Photo: Capitan Giona via Flickr/CC BY-SA
And here comes an economist from the Environmental Defense Fund writing in the New York Times with a message that 95% of devoted "green" lifestyle-livers won't want to hear: Your ethical consumer spending habits, your Prius-driving, your organic diet curation, your diligent efforts to dial down the A/C -- none of that is making even a teeny tiny dent in addressing climate change or the biodiversity crises wracking our fragile world. In the grand scheme of things, you may as well be doing nothing at all.
But ...First, the Times:
"YOU reduce, reuse and recycle. You turn down plastic and paper. You avoid out-of-season grapes. You do all the right things. Good.
Just know that it won't save the tuna, protect the rain forest or stop global warming. The changes necessary are so large and profound that they are beyond the reach of individual action."
But ... but ... but ...
I know! I know: I don't own a car. I ride my bike. I make sure not to buy GMO foods or unsustainable fish. But here's what all that does for the environment, in toto:
As in, nada. But here's what all that stuff does do:
It makes me feel good. (Or at least it'd make me feel good if I weren't such a perennial cynic in the first place). And, in making us feel good, it reduces our personal imperative to enact meaningful change:
If I already buy organic carrots and drive a Prius, why should I bother going to the anti-tar sands protest too? I mean, I totally have a dinner party already planned for that day (but don't worry it's all vegan), and it's, like, so much effort. Plus, protests are lame; they're soooo 60s. This is why Zizek thinks conscious capitalism is a pernicious joke.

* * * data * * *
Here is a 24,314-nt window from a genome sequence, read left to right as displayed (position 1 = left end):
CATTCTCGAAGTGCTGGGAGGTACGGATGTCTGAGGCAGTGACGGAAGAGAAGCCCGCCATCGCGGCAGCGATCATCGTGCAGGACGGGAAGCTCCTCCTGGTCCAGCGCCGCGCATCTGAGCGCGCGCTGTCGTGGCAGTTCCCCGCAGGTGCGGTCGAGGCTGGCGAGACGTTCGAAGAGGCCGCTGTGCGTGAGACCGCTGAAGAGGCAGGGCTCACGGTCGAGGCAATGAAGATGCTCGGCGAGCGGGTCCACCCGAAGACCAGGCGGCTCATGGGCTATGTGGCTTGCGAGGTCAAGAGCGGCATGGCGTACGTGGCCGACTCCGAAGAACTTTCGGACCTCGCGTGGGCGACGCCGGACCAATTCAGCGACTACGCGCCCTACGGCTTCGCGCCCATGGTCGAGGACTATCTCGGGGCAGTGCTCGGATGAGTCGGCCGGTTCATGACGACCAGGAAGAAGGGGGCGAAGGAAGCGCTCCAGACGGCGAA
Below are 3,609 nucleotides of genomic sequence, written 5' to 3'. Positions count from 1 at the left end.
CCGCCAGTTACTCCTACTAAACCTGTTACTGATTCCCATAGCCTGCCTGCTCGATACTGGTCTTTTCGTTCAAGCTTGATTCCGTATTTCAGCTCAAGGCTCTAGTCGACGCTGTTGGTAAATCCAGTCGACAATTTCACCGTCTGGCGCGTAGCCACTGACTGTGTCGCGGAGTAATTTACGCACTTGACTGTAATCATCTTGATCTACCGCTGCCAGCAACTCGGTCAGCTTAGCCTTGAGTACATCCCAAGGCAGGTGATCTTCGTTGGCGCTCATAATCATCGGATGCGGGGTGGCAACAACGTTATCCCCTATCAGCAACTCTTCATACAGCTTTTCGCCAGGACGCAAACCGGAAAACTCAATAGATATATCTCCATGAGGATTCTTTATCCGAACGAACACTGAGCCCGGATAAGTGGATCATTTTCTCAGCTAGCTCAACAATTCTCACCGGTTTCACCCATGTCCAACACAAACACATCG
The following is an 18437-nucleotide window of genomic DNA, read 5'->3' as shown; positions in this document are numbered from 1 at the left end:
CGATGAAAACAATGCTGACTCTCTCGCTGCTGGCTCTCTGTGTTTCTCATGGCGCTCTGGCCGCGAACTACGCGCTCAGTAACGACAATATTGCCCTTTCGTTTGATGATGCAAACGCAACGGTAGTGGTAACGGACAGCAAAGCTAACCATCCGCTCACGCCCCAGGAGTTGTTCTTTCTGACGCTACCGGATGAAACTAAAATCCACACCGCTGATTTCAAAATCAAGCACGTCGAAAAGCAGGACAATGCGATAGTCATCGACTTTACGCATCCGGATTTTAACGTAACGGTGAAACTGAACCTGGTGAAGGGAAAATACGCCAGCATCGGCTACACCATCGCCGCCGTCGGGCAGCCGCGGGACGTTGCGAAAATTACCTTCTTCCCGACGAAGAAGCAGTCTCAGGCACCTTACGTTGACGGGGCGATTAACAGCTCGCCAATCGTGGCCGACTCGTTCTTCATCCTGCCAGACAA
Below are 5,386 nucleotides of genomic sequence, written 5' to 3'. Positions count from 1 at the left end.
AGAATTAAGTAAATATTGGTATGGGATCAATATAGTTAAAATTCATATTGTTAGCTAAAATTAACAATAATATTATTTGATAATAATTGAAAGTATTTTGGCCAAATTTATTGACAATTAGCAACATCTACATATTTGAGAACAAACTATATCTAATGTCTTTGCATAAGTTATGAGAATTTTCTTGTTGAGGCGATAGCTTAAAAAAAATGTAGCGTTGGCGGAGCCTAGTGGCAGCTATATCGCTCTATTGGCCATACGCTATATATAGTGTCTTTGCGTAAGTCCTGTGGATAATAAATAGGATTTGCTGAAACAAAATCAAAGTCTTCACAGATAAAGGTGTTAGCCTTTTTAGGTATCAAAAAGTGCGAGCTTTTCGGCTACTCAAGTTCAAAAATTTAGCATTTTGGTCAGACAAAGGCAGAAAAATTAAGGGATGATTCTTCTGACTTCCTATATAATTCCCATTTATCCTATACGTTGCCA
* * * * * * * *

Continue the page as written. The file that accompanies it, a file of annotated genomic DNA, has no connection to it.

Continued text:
The point the EDF is making is a sound one, a scary one, and a totally uncomfortable one: If we actually want to halt climate change, some ethical consuming ain't gonna cut it. Not even close. One way or another we need to reorganize our entire economic system so that it's in everyone's best interest to not emit greenhouse gases, to not spew pollution, to not overfish, etc. This is an almost unimaginably difficult feat, but it's one that the young people of today are going to have to tackle if they want their kids growing up in a world with a stable climate.
We need collective action -- so yes! write your Congressmen, organize your local community, demonstrate, protest (and yes, keep buying local and all that, too!) -- we just can't stop at isolated individual good deeds and pure intentions. Tick, tock!